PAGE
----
My school took me to Hampstead Colliery in 1960 care of the NCB the chap who took prospective miners, schoolboys, round told us the story, and said the fire would still be burning in an "Undred years time", and the the dead miners were just left there as it was not possible to get them out. There was nothing in the world to deter young boys not to become miners, I am telling you I had nightmares for years. I suppose it is shut now.
paul
 

Di.Poppitt

master brummie
Thanks for the photo Carolina, the white building is The Institute. It was the centre for village life, there used to be a Sunday School held there and when I was a baby I was taken there to be weighed by the district nurse whose name was Nurse Goram.

Paul, what an awful story to tell to young children, especially as it isn't true. The mine was full of noxious fumes and although a rescue team arrived from Tankerly Colliery equipped with the first breathing equipment issued to the mining industry, the leader of the team died because his mask was faulty. Because of that accident it was decided that until the fumes cleared there could be no more attempts. It was more than a week later that the mens bodies were found and brought to the surface. My Grandfather was given a Silver Medal for his part in the early attempts, a great Uncle was awarded a Gold Medal. I wrote a post about the disaster a few years ago, I have searched for it but so far it seems to have disappeared.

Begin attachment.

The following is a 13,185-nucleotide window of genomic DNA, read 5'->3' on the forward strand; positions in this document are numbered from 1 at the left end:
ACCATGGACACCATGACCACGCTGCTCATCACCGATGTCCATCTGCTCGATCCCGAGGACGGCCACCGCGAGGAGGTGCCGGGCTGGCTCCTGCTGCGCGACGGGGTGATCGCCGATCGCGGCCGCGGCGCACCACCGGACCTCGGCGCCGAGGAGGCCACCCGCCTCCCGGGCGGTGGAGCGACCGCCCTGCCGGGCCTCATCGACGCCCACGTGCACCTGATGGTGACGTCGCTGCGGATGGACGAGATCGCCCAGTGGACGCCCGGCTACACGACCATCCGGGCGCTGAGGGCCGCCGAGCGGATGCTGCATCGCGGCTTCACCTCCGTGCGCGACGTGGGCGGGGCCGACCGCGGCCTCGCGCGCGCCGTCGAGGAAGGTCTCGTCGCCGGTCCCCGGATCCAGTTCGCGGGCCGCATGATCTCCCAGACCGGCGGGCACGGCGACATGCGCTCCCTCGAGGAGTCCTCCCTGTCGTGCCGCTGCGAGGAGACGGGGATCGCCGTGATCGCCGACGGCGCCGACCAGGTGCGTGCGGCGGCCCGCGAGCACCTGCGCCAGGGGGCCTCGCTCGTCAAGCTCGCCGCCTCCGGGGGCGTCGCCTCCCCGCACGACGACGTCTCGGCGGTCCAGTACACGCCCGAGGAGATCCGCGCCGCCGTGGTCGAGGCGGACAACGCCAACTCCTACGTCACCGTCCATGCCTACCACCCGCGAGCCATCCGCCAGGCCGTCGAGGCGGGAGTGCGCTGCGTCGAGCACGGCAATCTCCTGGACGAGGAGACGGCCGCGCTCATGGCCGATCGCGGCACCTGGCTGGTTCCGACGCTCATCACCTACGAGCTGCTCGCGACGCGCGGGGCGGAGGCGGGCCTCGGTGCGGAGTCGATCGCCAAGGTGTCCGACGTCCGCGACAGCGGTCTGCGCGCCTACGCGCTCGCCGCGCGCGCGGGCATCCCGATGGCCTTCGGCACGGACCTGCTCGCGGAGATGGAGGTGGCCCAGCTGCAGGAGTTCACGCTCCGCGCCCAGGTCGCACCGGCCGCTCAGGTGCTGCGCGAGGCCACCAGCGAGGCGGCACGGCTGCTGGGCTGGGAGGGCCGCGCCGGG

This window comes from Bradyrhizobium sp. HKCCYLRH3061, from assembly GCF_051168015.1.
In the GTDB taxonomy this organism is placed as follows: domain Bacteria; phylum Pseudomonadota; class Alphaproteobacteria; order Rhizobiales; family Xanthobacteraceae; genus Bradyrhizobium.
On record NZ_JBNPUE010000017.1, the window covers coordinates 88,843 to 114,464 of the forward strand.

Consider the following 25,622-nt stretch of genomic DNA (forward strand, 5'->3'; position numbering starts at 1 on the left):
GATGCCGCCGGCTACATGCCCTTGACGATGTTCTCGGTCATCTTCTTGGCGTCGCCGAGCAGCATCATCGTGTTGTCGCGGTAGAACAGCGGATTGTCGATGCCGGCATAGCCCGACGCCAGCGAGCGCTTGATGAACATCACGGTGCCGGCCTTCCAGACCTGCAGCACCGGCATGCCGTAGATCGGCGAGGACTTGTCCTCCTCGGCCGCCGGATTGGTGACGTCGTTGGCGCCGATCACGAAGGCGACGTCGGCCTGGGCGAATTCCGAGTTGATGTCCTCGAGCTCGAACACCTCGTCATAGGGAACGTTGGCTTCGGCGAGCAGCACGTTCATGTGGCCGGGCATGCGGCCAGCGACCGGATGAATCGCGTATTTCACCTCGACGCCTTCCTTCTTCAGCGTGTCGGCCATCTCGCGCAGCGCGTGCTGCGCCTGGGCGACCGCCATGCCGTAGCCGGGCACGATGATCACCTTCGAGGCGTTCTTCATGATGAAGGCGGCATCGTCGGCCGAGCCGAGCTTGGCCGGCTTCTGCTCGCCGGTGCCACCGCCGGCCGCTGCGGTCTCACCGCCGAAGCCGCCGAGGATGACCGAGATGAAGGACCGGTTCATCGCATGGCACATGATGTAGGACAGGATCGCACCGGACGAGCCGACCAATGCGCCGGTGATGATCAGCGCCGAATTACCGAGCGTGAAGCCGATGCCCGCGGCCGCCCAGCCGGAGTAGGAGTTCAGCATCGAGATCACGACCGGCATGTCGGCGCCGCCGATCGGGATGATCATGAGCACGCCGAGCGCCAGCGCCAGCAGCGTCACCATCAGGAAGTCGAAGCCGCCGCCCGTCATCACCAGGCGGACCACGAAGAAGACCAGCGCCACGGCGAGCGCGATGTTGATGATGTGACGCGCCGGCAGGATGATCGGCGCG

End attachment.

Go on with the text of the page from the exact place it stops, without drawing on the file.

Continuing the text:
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Astoness

TRUE BRUMMIE MODERATOR
Staff member
thanks for the pic of the hamstead houses topsy i take it they are no longer there...

hi di i had no idea that you have a personal family interest in this mining distaster...you must be proud of your grandad and and gt uncles attempts at rescue...

lyn
 

paul stacey

master brummie
I follow Lyn Di, you must be very proud of your ancesters, my dad always said the hardest jobs in the world were mining and the fishing industry's.
paul
 

Di.Poppitt

master brummie
Yes I am proud of my grandfather. He died before I was born, miners didn't usualy make old bones, he died in 1930 and he had suffered dementia, but he was talked of so much by mom and my aunts that I have always felt that I know him. When the disaster happened in March 1908 my Gran, who was pregnant with mom, had to watch Granddad go into the mine in attempts to rescue his friends. It was a terrible time for Hamstead. I am so glad that now there is a memorial to the fact that the Coliery was in fact there, because soon there won't be any one left who remembers.
 
Sad story di, I think more local history ought to be taught in the schools even if it is only about the area the school is located in then at least hopefully it could be passed down.
 

paul stacey

master brummie
I think that is the saddest part Di, when the last of the real people pass on, it leaves only a blank hole in history. RIP all those brave, selfless, souls who made this old nation of ours the best and, put the great in Britain.
paul